Friday, January 14, 2011

Bumper Stickers

Daejeon is covered in bumper stickers. They don’t read, “Honk if you’re Horny,” and they’re not slapped on the backs of their Hondas. Instead, the same idea of multi-colored, poly-vinyl strips of advertising is bolted onto the facades of office buildings. Entire blocks look like the back of a hippie’s Volkswagen. But instead of Save the Whales, stick figures that look like pine trees without their needles are letting you know that Daniel Wong is the best accountant in the city.  This is a blunt city. Signs in English say things like, “Super Fun Sexy Dress Bar No. 1,” or, “Marine Boy Casual Man Bar.” They don’t think anything about cramming in “Come,” and “On Me,” in the same sign. They just think they are letting you know every possible fun thing about their establishment.
This is an innocent city with no sense of double entendres. There are no hidden meanings in, “Double Ball Blast,” the writing on the menu just means there are two dumplings in the soup. If you read a sign that says, “Come in the back door,” and if someone sees you giggling, they’ll never understand the explanation. They lack the international savvy of Seoul or Busan. They are still fascinated by white people, black people, and Americans in general. Yet, they lack any understanding of American culture and social graces. They’ll ask you your age, how old you are, and try to compliment you in a manner we would call a back handed compliment. “You usually look ugly, but today you look handsome,” wouldn’t have any insult added to it in Korea. They mean in comparison to the shitty way you usually look, you beat the odds and pulled yourself together this morning. This blunt, and sometimes roundabout way of speaking adds to their gullibility.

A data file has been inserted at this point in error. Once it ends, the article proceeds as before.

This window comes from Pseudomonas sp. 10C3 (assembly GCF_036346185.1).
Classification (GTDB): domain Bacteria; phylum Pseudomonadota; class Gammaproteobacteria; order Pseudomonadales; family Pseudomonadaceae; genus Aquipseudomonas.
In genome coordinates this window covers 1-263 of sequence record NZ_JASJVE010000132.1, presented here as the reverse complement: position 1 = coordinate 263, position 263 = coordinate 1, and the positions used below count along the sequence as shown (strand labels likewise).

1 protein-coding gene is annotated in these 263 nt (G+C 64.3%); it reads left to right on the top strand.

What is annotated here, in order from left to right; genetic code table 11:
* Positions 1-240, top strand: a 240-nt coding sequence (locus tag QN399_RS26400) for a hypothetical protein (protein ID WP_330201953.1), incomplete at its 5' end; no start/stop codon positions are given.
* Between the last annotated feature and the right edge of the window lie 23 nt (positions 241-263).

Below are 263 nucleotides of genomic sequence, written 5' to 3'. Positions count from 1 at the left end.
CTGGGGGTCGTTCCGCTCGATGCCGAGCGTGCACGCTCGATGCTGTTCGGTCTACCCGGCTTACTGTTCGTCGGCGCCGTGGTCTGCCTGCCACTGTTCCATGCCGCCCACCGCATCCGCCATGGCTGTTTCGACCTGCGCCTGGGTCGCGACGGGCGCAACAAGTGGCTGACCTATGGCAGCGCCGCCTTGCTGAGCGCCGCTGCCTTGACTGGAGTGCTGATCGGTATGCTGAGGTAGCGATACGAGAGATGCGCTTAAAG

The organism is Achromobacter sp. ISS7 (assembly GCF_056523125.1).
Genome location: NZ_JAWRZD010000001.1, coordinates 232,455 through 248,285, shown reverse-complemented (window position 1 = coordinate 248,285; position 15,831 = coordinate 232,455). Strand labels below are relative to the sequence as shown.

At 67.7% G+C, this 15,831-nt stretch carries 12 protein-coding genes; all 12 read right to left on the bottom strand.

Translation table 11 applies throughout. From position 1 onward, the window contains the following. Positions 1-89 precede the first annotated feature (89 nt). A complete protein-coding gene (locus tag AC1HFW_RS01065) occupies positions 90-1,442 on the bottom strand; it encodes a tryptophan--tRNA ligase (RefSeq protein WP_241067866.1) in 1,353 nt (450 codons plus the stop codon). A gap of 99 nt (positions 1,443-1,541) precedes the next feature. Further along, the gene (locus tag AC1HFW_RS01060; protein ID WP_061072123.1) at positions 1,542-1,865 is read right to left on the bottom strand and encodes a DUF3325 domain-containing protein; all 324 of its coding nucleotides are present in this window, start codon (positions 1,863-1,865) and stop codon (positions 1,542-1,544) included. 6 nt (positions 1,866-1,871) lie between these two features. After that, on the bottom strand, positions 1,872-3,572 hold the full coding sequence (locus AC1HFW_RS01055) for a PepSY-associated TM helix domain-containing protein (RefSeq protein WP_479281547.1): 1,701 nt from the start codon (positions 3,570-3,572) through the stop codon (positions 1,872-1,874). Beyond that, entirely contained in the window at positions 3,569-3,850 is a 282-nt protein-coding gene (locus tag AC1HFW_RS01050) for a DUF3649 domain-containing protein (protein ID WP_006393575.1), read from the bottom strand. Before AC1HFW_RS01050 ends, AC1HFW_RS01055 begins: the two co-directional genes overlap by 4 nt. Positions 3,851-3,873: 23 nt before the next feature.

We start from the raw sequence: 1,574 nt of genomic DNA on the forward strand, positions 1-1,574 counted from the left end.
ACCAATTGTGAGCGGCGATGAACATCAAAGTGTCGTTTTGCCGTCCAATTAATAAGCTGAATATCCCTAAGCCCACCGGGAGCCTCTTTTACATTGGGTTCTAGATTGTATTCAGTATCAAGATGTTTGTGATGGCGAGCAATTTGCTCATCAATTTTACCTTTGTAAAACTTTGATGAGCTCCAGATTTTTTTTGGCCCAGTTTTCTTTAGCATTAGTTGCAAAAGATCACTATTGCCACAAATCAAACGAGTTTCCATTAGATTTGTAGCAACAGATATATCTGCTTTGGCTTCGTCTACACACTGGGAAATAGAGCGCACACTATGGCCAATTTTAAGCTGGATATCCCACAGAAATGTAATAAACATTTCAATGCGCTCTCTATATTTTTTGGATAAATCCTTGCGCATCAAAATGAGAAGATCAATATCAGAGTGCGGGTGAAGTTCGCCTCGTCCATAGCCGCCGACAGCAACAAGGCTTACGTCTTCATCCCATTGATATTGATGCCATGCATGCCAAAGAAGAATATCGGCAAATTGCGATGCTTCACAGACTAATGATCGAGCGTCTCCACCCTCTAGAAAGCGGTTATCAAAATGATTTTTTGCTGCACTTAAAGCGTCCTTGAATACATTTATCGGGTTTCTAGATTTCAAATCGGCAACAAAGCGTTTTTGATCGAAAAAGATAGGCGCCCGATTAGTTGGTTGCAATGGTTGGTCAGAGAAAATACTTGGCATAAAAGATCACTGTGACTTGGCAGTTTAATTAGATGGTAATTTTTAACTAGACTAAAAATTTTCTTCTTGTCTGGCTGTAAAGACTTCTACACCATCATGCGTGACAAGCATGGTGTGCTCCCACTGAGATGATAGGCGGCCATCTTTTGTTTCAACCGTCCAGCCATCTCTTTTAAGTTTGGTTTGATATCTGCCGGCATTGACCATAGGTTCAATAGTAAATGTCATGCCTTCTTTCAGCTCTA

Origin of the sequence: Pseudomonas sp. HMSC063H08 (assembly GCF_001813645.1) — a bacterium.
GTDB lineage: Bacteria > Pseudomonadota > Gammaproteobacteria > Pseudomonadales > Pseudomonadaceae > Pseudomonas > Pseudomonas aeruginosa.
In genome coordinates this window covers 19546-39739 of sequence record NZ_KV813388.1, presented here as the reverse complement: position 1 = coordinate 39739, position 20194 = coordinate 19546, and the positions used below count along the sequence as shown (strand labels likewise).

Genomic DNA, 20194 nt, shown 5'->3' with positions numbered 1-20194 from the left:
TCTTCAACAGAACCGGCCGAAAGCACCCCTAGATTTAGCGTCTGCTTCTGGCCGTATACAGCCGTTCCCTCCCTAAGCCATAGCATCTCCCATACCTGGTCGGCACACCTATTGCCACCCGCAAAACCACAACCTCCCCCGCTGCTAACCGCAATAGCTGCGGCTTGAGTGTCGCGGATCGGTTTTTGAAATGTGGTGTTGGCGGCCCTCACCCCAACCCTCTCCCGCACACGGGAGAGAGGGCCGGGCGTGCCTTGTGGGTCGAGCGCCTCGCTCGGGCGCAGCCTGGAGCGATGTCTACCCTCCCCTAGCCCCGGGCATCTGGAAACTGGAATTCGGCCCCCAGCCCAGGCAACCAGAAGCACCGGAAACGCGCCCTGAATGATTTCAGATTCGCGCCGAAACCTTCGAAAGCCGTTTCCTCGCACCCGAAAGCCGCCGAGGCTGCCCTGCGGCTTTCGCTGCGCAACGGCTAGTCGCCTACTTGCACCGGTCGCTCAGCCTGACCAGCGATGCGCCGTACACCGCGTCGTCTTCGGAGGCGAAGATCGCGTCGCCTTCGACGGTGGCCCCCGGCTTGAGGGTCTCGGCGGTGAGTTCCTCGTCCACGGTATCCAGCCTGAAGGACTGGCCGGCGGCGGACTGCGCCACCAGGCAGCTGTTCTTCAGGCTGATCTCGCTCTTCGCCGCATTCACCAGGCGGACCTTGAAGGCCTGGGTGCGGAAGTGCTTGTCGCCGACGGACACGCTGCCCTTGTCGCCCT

I told three Koreans my mother was Korean, and they all said, “Really??” dragging the letters as their jaws hung in shock.  They didn't notice my rounded eyes, reddish black hair, or height apparently. When I laughed they pursed their lips as if I'd lied to them. The non-existence of crime adds to their trusting nature. The police don’t carry guns, and most restaurants leave the register on the counter so you can make your own change. If you tip someone, they chase you for blocks trying to give you your money back. They should close the borders, and not allow any more cynical foreigners in with their jaded stories of junkies walking through the streets pant-less holding a pistol, or talking about how they’ve been carjacked three times, or telling stories about stealing bread and beer from the local Costco. These illuminations about other cultures will only damage Korea’s national innocence.

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